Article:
Whippomorpha or Cetancodonta is a group of animals that contains all living cetaceans and hippopotamuses, as well as their extinct relatives, I.E Entelodonts, Andrewsarchus. All Whippomorphs are descendants of the last common ancestor of Hippopotamus amphibius and Tursiops truncatus. This makes it a crown group. Whippomorpha is a suborder within the order Artiodactyla. The placement of Whippomorpha within Artiodactyla is a matter of some contention, as hippopotamuses were previously considered to be more closely related to Suidae (pigs) and Tayassuidae (peccaries). Most contemporary scientific phylogenetic and morphological research studies link hippopotamuses with cetaceans, and genetic evidence has overwhelmingly supported an evolutionary relationship between Hippopotamidae and Cetacea. Modern Whippomorphs all share a number of behavioural and physiological traits; such as a dense layer of subcutaneous fat and largely hairless bodies. They exhibit amphibious and aquatic behaviors and possess similar auditory structures.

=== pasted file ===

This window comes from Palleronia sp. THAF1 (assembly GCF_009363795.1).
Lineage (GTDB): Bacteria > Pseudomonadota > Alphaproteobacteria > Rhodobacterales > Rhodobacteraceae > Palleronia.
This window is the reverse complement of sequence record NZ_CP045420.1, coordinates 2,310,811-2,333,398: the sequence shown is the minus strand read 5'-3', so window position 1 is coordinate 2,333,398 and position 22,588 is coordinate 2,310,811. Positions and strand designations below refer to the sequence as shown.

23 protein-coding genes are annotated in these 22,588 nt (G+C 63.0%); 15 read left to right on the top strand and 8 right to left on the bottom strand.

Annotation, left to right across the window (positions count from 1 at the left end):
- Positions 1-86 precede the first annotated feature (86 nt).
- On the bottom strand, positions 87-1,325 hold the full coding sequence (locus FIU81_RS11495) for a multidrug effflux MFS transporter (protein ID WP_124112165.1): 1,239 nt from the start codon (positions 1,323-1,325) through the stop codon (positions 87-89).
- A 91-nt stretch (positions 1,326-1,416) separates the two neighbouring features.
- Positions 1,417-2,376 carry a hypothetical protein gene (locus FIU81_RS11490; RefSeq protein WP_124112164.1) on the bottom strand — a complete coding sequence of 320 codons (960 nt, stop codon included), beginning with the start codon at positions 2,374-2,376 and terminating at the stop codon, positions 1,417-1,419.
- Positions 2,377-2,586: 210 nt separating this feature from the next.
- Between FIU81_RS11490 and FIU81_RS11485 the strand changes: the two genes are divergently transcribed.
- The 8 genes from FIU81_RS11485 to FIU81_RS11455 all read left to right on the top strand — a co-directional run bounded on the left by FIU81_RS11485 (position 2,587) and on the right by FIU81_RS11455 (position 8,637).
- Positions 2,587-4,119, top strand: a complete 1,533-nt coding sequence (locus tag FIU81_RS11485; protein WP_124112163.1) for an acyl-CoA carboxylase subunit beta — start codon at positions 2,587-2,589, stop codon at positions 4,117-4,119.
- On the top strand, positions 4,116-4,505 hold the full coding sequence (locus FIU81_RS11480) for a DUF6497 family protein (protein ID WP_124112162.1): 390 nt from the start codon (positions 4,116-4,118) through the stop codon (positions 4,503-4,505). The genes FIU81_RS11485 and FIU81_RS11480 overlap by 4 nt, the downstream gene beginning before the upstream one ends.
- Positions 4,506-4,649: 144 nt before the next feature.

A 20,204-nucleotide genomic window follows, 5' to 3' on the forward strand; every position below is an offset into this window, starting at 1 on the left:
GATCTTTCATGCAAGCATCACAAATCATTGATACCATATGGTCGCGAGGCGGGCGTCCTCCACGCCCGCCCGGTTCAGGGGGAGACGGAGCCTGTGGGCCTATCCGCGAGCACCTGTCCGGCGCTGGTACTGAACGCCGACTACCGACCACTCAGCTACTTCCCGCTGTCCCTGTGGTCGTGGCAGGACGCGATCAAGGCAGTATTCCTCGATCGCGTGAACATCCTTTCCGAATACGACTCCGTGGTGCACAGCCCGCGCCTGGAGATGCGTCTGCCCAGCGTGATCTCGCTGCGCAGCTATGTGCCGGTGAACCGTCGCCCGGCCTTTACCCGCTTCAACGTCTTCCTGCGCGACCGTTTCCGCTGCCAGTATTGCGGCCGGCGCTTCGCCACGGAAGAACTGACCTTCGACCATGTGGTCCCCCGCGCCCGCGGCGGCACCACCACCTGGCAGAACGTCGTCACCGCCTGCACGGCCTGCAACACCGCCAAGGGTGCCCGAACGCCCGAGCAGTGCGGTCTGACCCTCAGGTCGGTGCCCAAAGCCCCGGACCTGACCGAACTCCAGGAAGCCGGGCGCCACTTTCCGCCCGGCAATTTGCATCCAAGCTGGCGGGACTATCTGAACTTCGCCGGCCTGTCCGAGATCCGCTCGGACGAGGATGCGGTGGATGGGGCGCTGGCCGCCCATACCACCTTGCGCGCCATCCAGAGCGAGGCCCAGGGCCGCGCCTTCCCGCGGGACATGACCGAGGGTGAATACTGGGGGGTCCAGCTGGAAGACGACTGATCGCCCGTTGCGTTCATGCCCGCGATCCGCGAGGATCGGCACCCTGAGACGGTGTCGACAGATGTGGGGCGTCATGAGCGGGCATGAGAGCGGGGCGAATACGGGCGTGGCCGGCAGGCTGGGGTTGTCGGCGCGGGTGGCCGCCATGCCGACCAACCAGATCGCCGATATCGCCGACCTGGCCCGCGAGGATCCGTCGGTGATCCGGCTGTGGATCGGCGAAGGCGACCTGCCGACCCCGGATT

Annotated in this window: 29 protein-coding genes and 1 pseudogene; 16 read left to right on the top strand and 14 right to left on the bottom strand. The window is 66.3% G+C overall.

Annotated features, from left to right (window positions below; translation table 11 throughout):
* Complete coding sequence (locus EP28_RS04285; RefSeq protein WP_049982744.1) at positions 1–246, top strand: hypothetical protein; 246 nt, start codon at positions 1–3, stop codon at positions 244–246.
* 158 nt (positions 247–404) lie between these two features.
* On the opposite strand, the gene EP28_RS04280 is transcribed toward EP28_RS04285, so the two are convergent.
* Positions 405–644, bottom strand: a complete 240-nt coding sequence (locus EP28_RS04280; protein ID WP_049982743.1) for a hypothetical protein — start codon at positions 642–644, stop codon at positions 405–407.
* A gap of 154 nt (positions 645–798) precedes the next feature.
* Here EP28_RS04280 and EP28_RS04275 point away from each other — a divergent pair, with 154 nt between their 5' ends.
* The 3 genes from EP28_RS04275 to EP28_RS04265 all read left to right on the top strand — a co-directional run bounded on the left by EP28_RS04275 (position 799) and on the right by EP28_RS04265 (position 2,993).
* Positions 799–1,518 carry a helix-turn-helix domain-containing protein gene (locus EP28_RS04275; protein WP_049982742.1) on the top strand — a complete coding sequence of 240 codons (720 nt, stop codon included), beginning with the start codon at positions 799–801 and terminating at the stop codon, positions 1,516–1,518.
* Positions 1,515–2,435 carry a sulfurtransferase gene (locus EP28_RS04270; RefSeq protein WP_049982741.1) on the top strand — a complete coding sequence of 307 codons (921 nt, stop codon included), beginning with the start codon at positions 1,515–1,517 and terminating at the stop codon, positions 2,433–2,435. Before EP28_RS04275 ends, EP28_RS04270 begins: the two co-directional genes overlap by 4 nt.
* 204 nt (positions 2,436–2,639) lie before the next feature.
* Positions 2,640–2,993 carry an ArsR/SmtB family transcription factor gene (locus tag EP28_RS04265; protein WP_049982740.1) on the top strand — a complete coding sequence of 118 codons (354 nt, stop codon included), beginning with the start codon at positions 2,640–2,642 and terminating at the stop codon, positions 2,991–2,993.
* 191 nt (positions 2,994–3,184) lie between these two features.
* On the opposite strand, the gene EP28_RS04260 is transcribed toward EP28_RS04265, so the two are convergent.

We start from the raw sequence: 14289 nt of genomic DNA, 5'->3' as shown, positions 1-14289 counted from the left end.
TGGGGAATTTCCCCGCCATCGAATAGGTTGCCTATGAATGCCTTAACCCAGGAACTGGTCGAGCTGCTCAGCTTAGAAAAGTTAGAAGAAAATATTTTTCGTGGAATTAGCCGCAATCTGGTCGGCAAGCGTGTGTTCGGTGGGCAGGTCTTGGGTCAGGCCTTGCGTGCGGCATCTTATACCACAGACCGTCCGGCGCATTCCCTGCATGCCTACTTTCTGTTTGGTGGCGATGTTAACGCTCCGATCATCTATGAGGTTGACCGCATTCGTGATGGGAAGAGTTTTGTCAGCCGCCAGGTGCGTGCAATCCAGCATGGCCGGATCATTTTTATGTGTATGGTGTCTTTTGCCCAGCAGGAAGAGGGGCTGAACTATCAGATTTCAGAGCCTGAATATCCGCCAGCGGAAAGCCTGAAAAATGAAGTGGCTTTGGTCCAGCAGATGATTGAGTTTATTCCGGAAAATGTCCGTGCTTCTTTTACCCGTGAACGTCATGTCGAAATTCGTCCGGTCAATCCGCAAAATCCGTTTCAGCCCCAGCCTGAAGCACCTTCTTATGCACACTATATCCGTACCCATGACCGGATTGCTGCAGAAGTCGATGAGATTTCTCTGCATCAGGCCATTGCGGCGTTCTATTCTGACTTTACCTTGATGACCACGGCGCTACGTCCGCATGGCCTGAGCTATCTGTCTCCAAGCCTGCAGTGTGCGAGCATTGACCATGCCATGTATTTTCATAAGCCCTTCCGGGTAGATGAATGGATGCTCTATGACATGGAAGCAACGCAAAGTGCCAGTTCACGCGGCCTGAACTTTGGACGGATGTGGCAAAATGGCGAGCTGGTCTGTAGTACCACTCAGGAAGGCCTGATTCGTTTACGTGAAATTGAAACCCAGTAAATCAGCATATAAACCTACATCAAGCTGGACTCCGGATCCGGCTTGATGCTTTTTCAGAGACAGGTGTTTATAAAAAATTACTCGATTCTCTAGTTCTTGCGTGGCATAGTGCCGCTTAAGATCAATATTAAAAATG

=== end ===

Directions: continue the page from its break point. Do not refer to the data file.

Cetruminantia Taxonomic clade

The Cetruminantia are a clade made up of the Cetancodontamorpha and their closest living relatives, the Ruminantia.

Oromerycidae Extinct family of mammals

Oromerycidae is a small, extinct family of artiodactyls closely related to living camels, known from the early to late Eocene of western North America.

<i>Paracamelus</i> Extinct genus of mammals

Paracamelus is an extinct genus of camel in the family Camelidae. It originated in North America during the Middle Miocene but crossed the Beringian land bridge into Eurasia during the Late Miocene, approximately 7.5–6.5 million years ago (Ma); its later range spanned from Spain and Italy to Chad and Shanxi Province, China. It is ancestral to living camels of the genus Camelus. A population remained in northern North America, which became the high Arctic camel, which survived until the Middle Pleistocene approximately 1 Ma.